Netaji Subhas Chandra Bose was born on January 23, 1897 in Cuttack (Orissa) to Prabhavati Dutt Bose and Janakinath Bose. His father was a successful lawyer in Cuttack and received the title “Rai Bahadur”. He did his schooling at the European Protestant School (now Stewart High School) in Cuttack, as did his siblings. He completed high school at the Presidency College. He was influenced by the teachings of Swami Vivekananda and Ramakrishna after reading their works at the age of 16. His parents then sent him to Cambridge University in England to prepare for the Indian civil service. In 1920 he passed the civil service examination, but in April 1921, after learning of the nationalist unrest in India, he renounced his candidacy and hurried back to India.
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Subhas Chandra Bose and the Indian National Congress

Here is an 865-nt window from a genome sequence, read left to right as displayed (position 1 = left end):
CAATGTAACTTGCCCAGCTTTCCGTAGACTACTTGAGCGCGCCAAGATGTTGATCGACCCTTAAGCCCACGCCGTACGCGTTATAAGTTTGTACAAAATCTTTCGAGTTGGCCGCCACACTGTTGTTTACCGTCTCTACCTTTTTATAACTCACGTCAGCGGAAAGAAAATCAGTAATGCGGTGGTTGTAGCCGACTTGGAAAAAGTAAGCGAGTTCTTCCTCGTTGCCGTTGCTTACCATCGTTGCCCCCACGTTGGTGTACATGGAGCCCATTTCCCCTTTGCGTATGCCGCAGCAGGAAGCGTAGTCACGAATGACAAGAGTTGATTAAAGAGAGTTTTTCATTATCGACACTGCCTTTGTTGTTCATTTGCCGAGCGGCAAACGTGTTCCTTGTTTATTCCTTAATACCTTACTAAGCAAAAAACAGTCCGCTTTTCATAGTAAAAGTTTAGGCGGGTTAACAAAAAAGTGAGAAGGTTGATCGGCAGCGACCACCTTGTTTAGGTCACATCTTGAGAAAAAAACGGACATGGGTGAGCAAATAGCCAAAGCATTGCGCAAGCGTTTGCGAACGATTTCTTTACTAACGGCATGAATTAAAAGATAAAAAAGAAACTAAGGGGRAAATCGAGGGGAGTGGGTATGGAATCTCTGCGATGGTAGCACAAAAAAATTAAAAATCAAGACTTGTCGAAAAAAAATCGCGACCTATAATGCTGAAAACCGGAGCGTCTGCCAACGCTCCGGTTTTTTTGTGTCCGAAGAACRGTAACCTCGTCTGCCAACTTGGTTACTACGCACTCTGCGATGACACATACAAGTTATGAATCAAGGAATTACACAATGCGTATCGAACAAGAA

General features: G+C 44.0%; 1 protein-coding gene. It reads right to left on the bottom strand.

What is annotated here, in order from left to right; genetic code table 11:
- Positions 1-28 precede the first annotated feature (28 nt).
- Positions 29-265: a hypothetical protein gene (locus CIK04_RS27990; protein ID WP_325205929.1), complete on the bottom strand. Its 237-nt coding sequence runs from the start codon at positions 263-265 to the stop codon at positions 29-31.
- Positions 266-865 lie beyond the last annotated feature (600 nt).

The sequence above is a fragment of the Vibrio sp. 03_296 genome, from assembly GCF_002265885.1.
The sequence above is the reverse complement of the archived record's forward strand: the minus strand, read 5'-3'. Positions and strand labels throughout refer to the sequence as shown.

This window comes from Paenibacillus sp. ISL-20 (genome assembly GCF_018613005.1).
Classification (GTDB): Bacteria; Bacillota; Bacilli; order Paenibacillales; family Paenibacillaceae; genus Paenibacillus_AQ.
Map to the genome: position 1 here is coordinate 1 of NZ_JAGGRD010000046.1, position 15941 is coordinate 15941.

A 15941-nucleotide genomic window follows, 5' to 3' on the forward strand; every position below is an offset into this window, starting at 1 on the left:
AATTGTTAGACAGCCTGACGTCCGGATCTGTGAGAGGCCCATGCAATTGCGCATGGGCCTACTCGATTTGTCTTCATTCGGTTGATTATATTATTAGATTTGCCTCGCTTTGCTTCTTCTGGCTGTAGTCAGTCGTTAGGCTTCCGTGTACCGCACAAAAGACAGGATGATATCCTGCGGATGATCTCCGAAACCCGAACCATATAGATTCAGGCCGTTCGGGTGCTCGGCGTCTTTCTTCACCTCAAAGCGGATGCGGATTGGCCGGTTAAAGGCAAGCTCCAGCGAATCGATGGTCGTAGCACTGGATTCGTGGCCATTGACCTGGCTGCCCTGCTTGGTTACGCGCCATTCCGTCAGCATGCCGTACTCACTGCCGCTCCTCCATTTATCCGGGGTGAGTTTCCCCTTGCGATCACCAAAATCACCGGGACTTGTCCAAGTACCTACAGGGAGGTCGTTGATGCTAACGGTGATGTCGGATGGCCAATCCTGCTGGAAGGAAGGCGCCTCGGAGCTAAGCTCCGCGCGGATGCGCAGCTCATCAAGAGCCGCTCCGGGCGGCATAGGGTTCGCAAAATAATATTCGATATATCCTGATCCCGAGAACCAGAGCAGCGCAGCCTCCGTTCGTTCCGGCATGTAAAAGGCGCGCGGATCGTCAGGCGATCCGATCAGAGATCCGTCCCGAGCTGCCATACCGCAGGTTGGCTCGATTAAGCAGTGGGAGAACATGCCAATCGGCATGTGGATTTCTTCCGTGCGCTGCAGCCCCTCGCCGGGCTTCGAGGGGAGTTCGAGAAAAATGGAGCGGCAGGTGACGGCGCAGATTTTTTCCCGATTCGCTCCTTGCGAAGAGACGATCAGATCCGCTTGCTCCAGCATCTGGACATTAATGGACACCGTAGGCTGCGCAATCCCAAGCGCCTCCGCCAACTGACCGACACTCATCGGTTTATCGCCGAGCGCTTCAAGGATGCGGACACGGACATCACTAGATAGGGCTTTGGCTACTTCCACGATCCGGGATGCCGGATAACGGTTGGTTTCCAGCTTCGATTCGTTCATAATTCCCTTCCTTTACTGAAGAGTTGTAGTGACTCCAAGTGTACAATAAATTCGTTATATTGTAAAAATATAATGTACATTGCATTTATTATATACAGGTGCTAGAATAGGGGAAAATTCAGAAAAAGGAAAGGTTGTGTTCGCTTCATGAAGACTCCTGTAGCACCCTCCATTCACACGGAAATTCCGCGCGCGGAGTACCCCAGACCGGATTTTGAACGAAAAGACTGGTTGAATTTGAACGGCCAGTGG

He joined the Non-Cooperation Movement started by Mahatama Gandhi, who made the INC a powerful non-violent organization. During the movement, Mahatma Gandhi advised him to work with Chittaranjan Das, who became his political guru. After that, he became a youth educator and commander of the Bengal Congress Volunteers. He founded the newspaper ‘Swaraj’. In 1927, after being released from prison, Bose became general secretary of the Congress Party and worked with Jawaharlal Nehru for independence.
In 1938 he was elected president of the Indian National Congress and formed a national planning committee, which formulated a policy of extensive industrialization. However, this did not harmonize with Gandhian economic thought, which clung to the notion of cottage industries and profit from the use of the country’s own resources. Bose’s vindication came in 1939, when he defeated a rival of Gandhi for re-election. However, the “rebel president” felt forced to resign due to Gandhi’s lack of support.
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Subhas Chandra Bose and the formation of Forward Bloc